But here's the thing: even if there were good reasons to be with this woman, I truly believe that when things end with someone, you always need to get over them as if there's no possibility for the future. It's the ONLY way to get over someone. I understand that seems scary now. You still want to be with her, so moving on feels scary, like you're losing that chance.

But you just have to find a way to have faith that you will meet someone else who is right for you and it will be SO MUCH BETTER than the friendship you had with this girl.

As for practical solutions, I suggest talking to a therapist. You're in school, which means you should have access to at least some form of talk therapy. Also, along the lines of Frowner's advice: I would suggest trying to make some platonic female friends. Only do this if you can do so not as a way to find a girlfriend. In fact, promise yourself you won't date anyone for the next 6 months if that's what it takes. But I really think you could benefit from hard evidence that women are just other people, not mysterious creatures sent to earth to vex you.
posted by lunasol at 8:34 AM on January 23, 2012 [1 favorite]


As of right now, I'm reluctant to block, although I know I probably should. This is to prevent possibly undoing those actions at a later date.

Don't block her on anything, but don't engage either. Hide her on Facebook so she doesn't show up in your feed. This will be a good time to learn self-control: Don't check up on her. Don't close doors, but make it clear that you need space, and stick to it.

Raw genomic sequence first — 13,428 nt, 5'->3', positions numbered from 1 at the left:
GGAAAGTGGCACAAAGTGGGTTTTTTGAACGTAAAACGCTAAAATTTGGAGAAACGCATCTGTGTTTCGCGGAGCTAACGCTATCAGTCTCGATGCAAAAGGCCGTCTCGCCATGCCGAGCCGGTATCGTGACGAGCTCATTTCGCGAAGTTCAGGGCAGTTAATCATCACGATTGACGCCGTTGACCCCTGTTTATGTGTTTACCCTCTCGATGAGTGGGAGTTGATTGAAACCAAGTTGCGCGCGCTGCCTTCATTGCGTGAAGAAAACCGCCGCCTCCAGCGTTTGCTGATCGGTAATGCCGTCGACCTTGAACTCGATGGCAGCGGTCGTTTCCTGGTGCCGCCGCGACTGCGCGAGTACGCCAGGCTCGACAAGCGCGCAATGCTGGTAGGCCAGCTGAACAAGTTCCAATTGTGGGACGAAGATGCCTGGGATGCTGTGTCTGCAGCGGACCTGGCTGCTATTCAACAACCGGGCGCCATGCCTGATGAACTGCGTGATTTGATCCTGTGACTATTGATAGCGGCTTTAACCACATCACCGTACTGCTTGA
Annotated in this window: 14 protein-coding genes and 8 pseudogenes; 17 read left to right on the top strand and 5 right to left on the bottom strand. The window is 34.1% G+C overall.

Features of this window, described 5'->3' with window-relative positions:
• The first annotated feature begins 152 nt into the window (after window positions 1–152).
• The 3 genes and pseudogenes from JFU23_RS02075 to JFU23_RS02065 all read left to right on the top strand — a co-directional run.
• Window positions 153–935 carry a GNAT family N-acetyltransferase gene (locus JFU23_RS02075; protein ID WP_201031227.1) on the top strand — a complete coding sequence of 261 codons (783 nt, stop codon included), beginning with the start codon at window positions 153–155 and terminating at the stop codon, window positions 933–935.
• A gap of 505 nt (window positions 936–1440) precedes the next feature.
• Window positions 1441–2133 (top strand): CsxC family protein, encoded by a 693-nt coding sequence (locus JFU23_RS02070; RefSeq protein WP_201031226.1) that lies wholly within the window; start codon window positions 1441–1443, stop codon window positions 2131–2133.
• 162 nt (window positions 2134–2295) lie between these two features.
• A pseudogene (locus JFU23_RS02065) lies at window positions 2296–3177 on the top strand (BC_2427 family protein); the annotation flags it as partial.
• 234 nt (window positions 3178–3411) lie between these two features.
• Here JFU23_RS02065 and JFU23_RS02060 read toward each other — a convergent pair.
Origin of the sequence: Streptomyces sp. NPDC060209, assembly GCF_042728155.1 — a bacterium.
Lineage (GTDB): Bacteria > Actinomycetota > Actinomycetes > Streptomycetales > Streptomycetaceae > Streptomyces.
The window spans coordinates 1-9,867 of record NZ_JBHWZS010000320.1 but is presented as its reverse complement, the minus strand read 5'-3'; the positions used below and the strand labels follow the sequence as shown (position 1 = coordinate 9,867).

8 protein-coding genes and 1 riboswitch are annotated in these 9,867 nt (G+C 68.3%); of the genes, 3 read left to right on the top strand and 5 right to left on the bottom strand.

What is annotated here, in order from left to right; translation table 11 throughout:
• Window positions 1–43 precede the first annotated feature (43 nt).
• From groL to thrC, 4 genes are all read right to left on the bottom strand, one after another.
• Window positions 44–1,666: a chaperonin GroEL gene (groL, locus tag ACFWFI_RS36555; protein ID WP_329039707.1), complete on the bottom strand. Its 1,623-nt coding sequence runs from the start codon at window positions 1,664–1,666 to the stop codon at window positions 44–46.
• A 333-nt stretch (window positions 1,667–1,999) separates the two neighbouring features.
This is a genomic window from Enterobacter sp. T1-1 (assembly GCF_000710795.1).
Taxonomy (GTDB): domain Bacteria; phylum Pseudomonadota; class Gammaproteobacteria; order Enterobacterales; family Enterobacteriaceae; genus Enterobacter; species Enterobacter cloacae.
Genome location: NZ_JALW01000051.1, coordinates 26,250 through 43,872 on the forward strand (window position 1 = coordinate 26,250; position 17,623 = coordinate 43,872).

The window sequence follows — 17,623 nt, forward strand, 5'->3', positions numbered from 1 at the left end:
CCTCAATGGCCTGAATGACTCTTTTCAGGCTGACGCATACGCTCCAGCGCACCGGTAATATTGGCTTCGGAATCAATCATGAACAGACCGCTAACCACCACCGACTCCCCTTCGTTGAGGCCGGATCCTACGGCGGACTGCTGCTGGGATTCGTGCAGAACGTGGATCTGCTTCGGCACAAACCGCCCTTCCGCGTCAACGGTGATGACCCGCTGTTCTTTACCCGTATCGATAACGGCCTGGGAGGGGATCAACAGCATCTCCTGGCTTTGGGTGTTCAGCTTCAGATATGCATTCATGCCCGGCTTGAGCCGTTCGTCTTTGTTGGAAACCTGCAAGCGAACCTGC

And don't think of this in terms of the future. The hope that this might change is a bad thing in this case. It means that every time she says anything you could construe as encouraging, you will hear that and not whatever else she's saying.

As far as getting what you want from this - a relationship - that ship has sailed. In fact, it never stopped at your port in the first place. Everything you do right now needs to be in aid of two things: Fixing yourself, and letting go of your emotional entanglement with this woman and/or your desire to be with her. It's over. It's not only over but it never started. Get space and let it be.
posted by FAMOUS MONSTER at 8:34 AM on January 23, 2012 [1 favorite]


This girl is playing you, lesbian or no.

The only relationships I've ever had that were worth having did not involve "power games." I've had the other kind, too, but they were a waste of time and energy. The good kind of relationship will come your way if you're sincere about wanting a partner. Don't get burned by this one experience.

The "friend zone" is not a thing. The only guys I friend zone are guys I would never date in the first place. You are who you are, it will come out eventually-- so work on being the best person you can be, to yourself and others.
posted by stoneandstar at 9:03 AM on January 23, 2012